AlanF is right about it! And if you are still adjusting to the idea of f/7.1 and tighter along with high ISO, just download the free trial. You will be pleased.

Also, if you can find some great wildlife images online that share camera settings, you might be surprised by how many were taken with a fast lens at f/8-f/11. That's what finally convinced me. Great photographers with Great Whites often need the DoF, so they are using them (in appropriate light, of course) very often above the minimum aperture of the 100-500 L.
Downloaded and trying now. How does it fit into your workflows? I noticed it has a PS plugin - but I still would like to use lightroom for cataloging?
 

HenryL

EOS R3, R5
CR Pro
Apr 1, 2020
351
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Not the person you asked, but it sounds like your workflow is similar to mine so maybe I can help. Is it the most efficient? probably not, but it's simple, fast and flexible enough so that I end up using whichever is best for each particular image.

I use Lightroom to cull and organize my photos. From there, I use either Capture One or PL5 (definitely PL5 first if noise reduction is required). If I go through PL5, I export as DNG and make final touchups in C1 most of the time. For the few photos I print, I do that from C1 or Lightroom.

Keeping Lightroom updated with the exported versions edited in the other apps isn't a big deal, I just synchronize the folder. C1 and PL5 both access the folder structure directly on the SSD. C1 does have a catalog option, but I've been using C1 for 1 1/2 years and still haven't tried it. If I ditched Lightroom I might need it, but so far I've not found anything that comes close to LR for cataloging. Plus sessions work better for short trips - I can just copy the entire folder to my primary drive when I get home and all edits are included within the folder itself (same with PL5).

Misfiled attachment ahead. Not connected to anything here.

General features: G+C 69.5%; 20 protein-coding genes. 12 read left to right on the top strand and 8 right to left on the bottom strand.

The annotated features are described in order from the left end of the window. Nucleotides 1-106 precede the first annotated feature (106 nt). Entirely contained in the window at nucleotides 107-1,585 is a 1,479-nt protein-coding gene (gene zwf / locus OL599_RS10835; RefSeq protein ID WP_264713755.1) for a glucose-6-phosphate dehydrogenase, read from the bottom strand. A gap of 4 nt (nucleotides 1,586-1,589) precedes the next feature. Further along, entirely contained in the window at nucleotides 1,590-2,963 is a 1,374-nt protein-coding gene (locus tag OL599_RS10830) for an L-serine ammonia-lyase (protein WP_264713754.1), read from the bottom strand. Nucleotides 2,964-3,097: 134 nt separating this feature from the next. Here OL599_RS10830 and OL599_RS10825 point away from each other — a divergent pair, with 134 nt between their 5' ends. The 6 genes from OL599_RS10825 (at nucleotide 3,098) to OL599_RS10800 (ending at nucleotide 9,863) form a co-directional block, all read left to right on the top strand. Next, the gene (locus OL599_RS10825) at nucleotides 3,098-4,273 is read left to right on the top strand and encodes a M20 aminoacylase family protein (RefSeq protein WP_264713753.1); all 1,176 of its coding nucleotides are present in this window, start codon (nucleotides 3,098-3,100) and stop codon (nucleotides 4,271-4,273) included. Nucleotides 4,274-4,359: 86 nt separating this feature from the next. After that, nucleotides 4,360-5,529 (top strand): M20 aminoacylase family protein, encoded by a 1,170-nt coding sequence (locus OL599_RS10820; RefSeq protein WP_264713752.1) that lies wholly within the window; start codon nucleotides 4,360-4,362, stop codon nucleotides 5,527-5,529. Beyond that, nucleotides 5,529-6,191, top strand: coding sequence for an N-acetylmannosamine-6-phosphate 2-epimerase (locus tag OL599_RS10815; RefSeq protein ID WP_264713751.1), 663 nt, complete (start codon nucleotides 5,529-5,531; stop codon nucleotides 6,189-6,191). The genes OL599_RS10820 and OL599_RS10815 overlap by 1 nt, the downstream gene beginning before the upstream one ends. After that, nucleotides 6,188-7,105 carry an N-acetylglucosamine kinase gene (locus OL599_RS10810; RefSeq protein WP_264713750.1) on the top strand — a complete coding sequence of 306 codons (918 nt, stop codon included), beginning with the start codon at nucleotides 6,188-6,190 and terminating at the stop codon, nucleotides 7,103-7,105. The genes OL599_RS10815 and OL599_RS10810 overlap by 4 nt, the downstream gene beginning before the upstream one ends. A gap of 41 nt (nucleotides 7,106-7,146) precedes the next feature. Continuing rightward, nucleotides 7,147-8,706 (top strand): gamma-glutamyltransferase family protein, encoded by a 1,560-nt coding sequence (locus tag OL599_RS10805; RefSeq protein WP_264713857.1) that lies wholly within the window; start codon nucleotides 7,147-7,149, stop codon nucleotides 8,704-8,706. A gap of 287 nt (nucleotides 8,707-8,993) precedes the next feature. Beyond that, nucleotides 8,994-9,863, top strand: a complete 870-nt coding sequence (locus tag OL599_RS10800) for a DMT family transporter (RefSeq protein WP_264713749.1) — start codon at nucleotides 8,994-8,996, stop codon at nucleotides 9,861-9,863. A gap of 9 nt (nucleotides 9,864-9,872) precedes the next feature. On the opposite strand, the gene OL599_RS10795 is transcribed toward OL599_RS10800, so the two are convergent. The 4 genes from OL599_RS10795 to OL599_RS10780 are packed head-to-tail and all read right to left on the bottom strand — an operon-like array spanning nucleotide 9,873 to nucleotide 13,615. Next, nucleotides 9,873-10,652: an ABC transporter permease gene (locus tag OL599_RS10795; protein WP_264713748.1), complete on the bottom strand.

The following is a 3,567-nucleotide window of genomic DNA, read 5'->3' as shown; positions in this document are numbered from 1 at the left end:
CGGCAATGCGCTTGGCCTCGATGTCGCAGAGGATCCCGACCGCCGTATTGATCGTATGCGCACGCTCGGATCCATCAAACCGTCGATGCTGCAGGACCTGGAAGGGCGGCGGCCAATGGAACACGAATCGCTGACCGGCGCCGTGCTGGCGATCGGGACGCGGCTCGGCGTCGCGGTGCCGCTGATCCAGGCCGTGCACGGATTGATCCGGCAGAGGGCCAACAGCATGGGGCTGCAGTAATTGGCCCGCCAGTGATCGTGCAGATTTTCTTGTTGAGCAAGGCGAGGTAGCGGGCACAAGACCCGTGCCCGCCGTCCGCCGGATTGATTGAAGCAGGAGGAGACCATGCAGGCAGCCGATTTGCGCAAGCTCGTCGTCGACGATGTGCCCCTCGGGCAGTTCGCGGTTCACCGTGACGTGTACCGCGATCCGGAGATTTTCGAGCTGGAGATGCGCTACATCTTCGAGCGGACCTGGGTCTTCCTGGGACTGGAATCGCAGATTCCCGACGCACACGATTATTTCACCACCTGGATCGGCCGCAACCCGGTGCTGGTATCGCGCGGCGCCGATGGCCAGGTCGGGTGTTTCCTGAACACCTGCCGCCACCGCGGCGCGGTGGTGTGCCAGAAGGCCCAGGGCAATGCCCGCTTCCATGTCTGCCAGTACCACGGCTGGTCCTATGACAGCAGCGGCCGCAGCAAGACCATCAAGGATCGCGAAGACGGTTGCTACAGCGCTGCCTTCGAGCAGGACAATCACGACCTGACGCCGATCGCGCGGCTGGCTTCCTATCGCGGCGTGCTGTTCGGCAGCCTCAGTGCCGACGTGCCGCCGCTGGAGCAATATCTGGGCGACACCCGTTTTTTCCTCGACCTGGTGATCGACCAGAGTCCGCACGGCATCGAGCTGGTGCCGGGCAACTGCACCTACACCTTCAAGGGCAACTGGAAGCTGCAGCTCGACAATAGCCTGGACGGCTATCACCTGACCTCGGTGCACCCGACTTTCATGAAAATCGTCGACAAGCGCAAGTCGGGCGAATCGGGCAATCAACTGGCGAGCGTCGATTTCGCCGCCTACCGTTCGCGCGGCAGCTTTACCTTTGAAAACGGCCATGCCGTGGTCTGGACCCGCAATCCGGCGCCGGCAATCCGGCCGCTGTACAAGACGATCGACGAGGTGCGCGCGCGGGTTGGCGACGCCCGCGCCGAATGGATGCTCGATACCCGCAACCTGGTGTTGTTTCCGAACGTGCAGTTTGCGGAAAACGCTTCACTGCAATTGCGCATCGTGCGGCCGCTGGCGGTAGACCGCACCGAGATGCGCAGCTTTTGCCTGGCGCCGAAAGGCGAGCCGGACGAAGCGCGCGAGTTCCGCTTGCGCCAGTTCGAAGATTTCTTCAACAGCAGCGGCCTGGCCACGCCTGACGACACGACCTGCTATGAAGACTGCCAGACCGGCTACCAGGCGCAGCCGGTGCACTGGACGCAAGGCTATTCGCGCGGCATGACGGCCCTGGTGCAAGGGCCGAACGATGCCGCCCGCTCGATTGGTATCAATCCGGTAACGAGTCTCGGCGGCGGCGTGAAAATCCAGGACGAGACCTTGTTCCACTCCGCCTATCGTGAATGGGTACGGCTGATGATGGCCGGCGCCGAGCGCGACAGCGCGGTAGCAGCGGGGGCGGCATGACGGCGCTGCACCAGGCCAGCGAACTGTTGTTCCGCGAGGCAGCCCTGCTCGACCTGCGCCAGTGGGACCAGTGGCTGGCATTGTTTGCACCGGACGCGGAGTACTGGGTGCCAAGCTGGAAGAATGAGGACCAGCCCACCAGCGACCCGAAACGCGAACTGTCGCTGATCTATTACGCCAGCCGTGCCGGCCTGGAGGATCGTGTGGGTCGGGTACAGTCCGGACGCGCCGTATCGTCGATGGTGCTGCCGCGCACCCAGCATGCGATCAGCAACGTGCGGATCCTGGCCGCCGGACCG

OskarB

EOS M6 Mark II
Jul 17, 2021
89
327
500px.com
Downloaded and trying now. How does it fit into your workflows? I noticed it has a PS plugin - but I still would like to use lightroom for cataloging?
You can also try DxO Pure Raw.
this just applies lens corrections and noise reduction and exports a dng to LR automatically, where you proceed with your workflow. Noise reduction is fabulous! Much, much better than LR. The downside: the file size increases a lot. So I would recommend to just use it when noise reduction is necessary.
 

koenkooi

EOS 5D Mark IV
CR Pro
Feb 25, 2015
2,020
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You can also try DxO Pure Raw.
this just applies lens corrections and noise reduction and exports a dng to LR automatically, where you proceed with your workflow. Noise reduction is fabulous! Much, much better than LR. The downside: the file size increases a lot. So I would recommend to just use it when noise reduction is necessary.
Depending on how you feel about lossy formats, you can have LR convert it to a lossy DNG, that saves a lot of space. I always keep the original CR3 in LR as well, grouped with the DNG in a stack. For my use cases (small prints, export to JPEG for iCloud), I don't see a difference in the output. In case I do spot a difference, I can re-process the CR3.
 
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OskarB

EOS M6 Mark II
Jul 17, 2021
89
327
500px.com
Depending on how you feel about lossy formats, you can have LR convert it to a lossy DNG, that saves a lot of space. I always keep the original CR3 in LR as well, grouped with the DNG in a stack. For my use cases (small prints, export to JPEG for iCloud), I don't see a difference in the output. In case I do spot a difference, I can re-process the CR3.
That sounds good to me! I will try this.
 

YuengLinger

Long live the Oligarchy!
CR Pro
Dec 20, 2012
3,621
2,090
USA